Thyroid Pharmacology and Physiology

Chapter 24:  Thyroid and Antithyroid Drugs

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Thyroid Physiology and Pharmacology

  • Receptors:

  • Iodide:

  • Greenspan, F.S., and Dong, B. J.. Histamine, Thyroid and Antithyroid Drugs, in Basic and Clinical Pharmacology, (Katzung, B. G., ed) Appleton-Lange, 1998, pp 619-633.

    Wartofsky, L., Diseases of the Thyroid, In Harrison's Principles of Internal Medicine 14th edition, (Isselbacher, K.J., Braunwald, E., Wilson, J.D., Martin, J.B., Fauci, A.S. and Kasper, D.L., eds) McGraw-Hill, Inc (Health Professions Division), 1998, pp 2012-2034

    Thyroid Hormones

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    Thyroid Hormone Effects*

    Physiological system

    Hyperthyroidism (thyrotoxicosis)

    Hypothyroidism

    skin --appendages

    warm, moist skin; sweating; fine, thin hair; Plumber's nails; pretibial dermopathy (Graves' disease)

    pale, cool, puffy skin; brittle hair and nails

    Eyes, face

    Upper lid retraction (wide stare); periorbital edema; exophthalmos, diplopia (Graves' disease)

    Eyelid drooping; periorbital edema; puffy, nonpitting facies; large tongue

    Cardiovascular

    decreased peripheral resistance, increased cardiac output, stroke volume, heart rate, pulse pressure; congestive heart failure (high-output); increased contractility,. arrhythmogenic; angina

    increased peripheral resistance, decreased cardiac output, stroke volume, heart rate, pulse pressure; congestive heart failure (low output); bradycardia (low voltage ECG with prolonged PR interval, flat T wave); pericardial effusion

    Respiratory

    dyspnea; reduced vital capacity

    hypoventilation (CO2 retention) pleural effusions

    Gastrointestinal

    increased appetite; increased bowel movement frequency; hypoproteinemia

    decreased appetite, decreased bowel movement frequency; ascites

    CNS

    Nervousness, hyperkinesia, variable emotional states

    lethargy, neuropathy

    Musculoskeletal

    Weakness; fatigue; hypercalcemia, osteoporosis, increased deep tendon reflex

    muscle fatigue, reduced deep tendon reflex, increased alkaline phosphatase, LDH, AST

    Renal

    Increased renal blood flow; increased GFR; mild polyuria

    Decreased renal blood flow; decreased GFR; reduced water excretion

    Hematopoietic

    anemia (increased RBC turnover); increased erythropoiesis

    anemia (decrease production rate, decreased iron absorption, decreased folate acid absorption, autoimmune pernicious anemia),decreased erythropoiesis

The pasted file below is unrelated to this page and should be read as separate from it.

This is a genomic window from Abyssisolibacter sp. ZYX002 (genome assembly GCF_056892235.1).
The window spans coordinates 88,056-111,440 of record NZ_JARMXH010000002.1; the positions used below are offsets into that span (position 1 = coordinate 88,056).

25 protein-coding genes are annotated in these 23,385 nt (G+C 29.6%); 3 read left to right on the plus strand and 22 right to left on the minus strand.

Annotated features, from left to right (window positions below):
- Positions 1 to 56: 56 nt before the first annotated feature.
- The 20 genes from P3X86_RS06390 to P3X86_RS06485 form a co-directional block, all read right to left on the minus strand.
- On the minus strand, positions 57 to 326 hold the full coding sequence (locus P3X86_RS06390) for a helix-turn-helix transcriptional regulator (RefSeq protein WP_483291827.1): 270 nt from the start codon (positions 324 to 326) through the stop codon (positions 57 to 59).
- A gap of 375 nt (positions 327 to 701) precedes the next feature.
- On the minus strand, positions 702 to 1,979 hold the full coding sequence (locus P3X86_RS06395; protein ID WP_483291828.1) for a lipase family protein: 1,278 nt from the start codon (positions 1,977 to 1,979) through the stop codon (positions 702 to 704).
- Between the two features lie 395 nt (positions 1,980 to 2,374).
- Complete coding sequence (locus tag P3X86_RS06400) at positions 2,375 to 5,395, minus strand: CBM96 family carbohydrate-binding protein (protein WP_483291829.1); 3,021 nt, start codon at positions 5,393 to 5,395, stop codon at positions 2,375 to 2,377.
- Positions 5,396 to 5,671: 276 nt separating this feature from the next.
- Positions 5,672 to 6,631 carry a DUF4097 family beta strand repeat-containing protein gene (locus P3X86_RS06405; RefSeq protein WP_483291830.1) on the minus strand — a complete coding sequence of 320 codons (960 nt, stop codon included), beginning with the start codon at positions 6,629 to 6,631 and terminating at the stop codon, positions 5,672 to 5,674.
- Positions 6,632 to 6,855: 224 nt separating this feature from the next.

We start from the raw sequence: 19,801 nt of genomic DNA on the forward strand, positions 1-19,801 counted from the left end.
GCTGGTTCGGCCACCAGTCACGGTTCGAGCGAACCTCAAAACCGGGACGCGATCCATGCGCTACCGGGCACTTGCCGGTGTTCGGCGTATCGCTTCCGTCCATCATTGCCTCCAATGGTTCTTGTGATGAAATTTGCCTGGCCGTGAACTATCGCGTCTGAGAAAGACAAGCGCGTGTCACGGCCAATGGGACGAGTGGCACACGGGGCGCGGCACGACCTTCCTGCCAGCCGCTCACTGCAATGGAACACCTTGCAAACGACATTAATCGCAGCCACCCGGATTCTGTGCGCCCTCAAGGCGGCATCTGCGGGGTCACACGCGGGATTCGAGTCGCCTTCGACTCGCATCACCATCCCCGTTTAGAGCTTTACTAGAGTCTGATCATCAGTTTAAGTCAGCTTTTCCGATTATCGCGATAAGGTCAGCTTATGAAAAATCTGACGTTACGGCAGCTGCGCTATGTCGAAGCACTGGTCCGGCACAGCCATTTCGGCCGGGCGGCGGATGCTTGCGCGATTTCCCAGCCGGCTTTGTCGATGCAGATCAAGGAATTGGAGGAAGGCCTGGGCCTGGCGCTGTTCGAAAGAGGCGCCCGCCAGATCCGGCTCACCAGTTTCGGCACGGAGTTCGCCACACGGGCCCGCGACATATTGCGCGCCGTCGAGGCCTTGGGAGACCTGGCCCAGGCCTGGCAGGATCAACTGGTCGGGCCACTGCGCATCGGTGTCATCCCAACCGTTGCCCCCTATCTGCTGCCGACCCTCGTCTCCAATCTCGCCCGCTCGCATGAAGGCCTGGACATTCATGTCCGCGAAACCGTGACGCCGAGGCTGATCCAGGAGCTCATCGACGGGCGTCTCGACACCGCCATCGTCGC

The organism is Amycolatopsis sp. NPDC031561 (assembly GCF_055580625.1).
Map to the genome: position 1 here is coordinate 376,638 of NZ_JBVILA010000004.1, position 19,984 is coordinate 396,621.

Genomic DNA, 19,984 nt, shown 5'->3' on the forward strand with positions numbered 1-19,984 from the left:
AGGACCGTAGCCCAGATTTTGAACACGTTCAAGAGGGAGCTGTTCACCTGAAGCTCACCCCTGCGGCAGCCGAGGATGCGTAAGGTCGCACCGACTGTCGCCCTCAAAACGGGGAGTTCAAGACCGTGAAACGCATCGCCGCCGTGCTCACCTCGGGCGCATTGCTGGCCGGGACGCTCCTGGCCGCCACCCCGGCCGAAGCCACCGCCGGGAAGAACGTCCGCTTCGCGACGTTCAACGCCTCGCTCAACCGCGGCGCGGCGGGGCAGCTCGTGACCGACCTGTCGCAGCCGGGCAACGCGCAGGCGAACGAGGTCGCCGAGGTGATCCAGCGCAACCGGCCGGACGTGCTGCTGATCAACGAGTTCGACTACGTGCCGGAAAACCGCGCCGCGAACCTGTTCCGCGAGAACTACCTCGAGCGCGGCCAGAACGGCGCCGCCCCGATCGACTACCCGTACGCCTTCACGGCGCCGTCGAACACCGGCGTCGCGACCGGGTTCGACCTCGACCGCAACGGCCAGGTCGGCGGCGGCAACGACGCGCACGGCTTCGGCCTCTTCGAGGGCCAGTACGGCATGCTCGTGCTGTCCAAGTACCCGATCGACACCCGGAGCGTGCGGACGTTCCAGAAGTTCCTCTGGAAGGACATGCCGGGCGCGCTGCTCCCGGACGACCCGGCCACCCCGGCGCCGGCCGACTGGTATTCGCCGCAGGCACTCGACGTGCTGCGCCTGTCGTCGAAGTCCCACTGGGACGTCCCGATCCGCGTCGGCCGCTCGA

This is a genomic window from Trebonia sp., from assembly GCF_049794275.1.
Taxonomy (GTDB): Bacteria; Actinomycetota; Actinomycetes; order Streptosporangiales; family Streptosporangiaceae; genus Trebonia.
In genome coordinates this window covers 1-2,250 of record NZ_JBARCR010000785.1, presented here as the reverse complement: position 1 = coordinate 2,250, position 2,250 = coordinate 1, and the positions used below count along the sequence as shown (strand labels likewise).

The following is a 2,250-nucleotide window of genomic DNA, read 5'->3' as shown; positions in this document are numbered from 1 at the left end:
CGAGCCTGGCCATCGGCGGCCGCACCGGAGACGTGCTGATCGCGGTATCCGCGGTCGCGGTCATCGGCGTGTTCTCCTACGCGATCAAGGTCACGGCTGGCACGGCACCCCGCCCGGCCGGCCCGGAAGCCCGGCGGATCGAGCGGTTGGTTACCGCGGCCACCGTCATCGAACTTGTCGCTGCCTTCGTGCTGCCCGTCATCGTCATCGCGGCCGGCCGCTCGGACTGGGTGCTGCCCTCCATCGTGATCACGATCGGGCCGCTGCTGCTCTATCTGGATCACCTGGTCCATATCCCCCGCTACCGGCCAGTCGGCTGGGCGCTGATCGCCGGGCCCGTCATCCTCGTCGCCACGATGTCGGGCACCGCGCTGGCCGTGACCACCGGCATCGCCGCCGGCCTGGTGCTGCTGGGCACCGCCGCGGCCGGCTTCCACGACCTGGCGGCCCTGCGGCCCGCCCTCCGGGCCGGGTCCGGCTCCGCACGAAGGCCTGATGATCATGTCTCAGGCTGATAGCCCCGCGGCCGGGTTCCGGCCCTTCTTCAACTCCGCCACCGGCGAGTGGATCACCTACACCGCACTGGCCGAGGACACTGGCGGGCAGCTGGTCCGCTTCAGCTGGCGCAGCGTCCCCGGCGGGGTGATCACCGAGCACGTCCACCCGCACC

Reproductive

    decreased fertility; menstrual irregularity; enhanced gonadal steroid metabolism

    infertility;hypermenorrhea, decreased libido; impotence, decreased gonadal steroid metabolism

    Metabolic

    increased basal rate; negative nitrogen balance, hyperglycemia; increased free fatty acids, decreased cholesterol and triglycerides; increased hormone degradation; increased requirement for fat-and water-soluble vitamins; enhanced drug detoxification

    decreased basal rate; delayed insulin degradation, with increased sensitivity; enhanced cholesterol and triglyceride levels; decreased hormone degradation; decreased requirements for fat-and water-soluble vitamins; decreased drug detoxification.

    * * Adapted from Table 38-4, Greenspan, F.S., and Dong, B. J.. Histamine, Thyroid and Antithyroid Drugs, in Basic and Clinical Pharmacology, (Katzung, B. G., ed) Appleton-Lange, 1998, p 625.

    Greenspan, F.S., and Dong, B. J.. Histamine, Thyroid and Antithyroid Drugs, in Basic and Clinical Pharmacology, (Katzung, B. G., ed) Appleton-Lange, 1998, pp 619-633.

    Wartofsky, L., Diseases of the Thyroid, In Harrison's Principles of Internal Medicine 14th edition, (Isselbacher, K.J., Braunwald, E., Wilson, J.D., Martin, J.B., Fauci, A.S. and Kasper, D.L., eds) McGraw-Hill, Inc (Health Professions Division), 1998, pp 2012-2034

     

     

    Antithyroid Drugs:

     

    Hypothyroidism

     

     Hypothyroidism: Causes/Classification

    Thyroid
    Thyroprivic* Goitrous
    Congenital development defect
    • Biosynthesis defect (genetic)
    • Idiopathic (primary)
    • Transmitted by the mother (antithyroid drugs)
    • Postablative {postsurgical,131I}
    • Iodine deficiency
    • Postradiation {e.g. for lymphoma}
    • Drug-induced {e.g. salicylates, lithium,iodides, phenylbutazone,iodoantipyrine}
     
    • chronic thyroiditis (Hashimoto's disease); interleukin 2

    Suprathyroid (Trophoprivic)
    Pituitary Hypothalamic
    Panhypopituitarism Congenital defect
    Isolated low TSH levels Infection (e.g. encephalitis)
      Neoplasm; Infiltrative (sarcoidosis)

     

     

     

    *- Thyroprivic: refering to lack of thyroidhormone (e.g. removal of the gland or suppression of glandular function)

    Thyrotoxicosis:

    Graves' disease

    "Diffuse toxic goiter of Graves disease, gross, showing symmetric, non-nodular hypervascular enlargement of the thyroid"

    1999 KUMC Pathology and the University of Kansas, used with permission; courtesy of Dr. James Fishback, Department of Pathology, University of Kansas Medical Center.

     

    Greenspan, F.S., and Dong, B. J.. Histamine, Thyroid and Antithyroid Drugs, in Basic and Clinical Pharmacology, (Katzung, B. G., ed) Appleton-Lange, 1998, pp 619-633.

    Wartofsky, L., Diseases of the Thyroid, In Harrison's Principles of Internal Medicine 14th edition, (Isselbacher, K.J., Braunwald, E., Wilson, J.D., Martin, J.B., Fauci, A.S. and Kasper, D.L., eds) McGraw-Hill, Inc (Health Professions Division), 1998, pp 2012-2034

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